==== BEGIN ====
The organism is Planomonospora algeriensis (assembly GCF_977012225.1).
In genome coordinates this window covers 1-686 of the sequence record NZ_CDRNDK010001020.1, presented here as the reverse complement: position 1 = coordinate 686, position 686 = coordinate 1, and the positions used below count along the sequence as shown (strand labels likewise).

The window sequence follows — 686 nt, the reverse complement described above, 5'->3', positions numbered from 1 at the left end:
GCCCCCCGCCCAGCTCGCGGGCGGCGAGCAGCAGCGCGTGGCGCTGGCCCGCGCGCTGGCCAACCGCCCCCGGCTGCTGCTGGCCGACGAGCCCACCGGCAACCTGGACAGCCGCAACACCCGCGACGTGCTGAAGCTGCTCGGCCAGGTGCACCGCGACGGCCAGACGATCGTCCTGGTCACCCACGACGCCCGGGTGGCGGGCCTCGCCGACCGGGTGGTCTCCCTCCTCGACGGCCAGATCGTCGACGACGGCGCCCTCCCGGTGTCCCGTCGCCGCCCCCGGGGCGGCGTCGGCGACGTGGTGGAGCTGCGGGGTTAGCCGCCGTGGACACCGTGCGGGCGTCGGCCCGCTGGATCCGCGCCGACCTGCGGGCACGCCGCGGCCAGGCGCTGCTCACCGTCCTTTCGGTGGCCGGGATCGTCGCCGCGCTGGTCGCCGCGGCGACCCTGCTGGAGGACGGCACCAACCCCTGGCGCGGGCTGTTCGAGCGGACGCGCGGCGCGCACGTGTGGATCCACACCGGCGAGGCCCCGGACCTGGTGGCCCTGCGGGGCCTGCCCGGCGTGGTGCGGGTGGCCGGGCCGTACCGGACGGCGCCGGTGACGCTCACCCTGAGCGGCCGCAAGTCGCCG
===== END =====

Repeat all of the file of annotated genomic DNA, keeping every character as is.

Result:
The organism is Planomonospora algeriensis (assembly GCF_977012225.1).
In genome coordinates this window covers 1-686 of the sequence record NZ_CDRNDK010001020.1, presented here as the reverse complement: position 1 = coordinate 686, position 686 = coordinate 1, and the positions used below count along the sequence as shown (strand labels likewise).

The window sequence follows — 686 nt, the reverse complement described above, 5'->3', positions numbered from 1 at the left end:
GCCCCCCGCCCAGCTCGCGGGCGGCGAGCAGCAGCGCGTGGCGCTGGCCCGCGCGCTGGCCAACCGCCCCCGGCTGCTGCTGGCCGACGAGCCCACCGGCAACCTGGACAGCCGCAACACCCGCGACGTGCTGAAGCTGCTCGGCCAGGTGCACCGCGACGGCCAGACGATCGTCCTGGTCACCCACGACGCCCGGGTGGCGGGCCTCGCCGACCGGGTGGTCTCCCTCCTCGACGGCCAGATCGTCGACGACGGCGCCCTCCCGGTGTCCCGTCGCCGCCCCCGGGGCGGCGTCGGCGACGTGGTGGAGCTGCGGGGTTAGCCGCCGTGGACACCGTGCGGGCGTCGGCCCGCTGGATCCGCGCCGACCTGCGGGCACGCCGCGGCCAGGCGCTGCTCACCGTCCTTTCGGTGGCCGGGATCGTCGCCGCGCTGGTCGCCGCGGCGACCCTGCTGGAGGACGGCACCAACCCCTGGCGCGGGCTGTTCGAGCGGACGCGCGGCGCGCACGTGTGGATCCACACCGGCGAGGCCCCGGACCTGGTGGCCCTGCGGGGCCTGCCCGGCGTGGTGCGGGTGGCCGGGCCGTACCGGACGGCGCCGGTGACGCTCACCCTGAGCGGCCGCAAGTCGCCG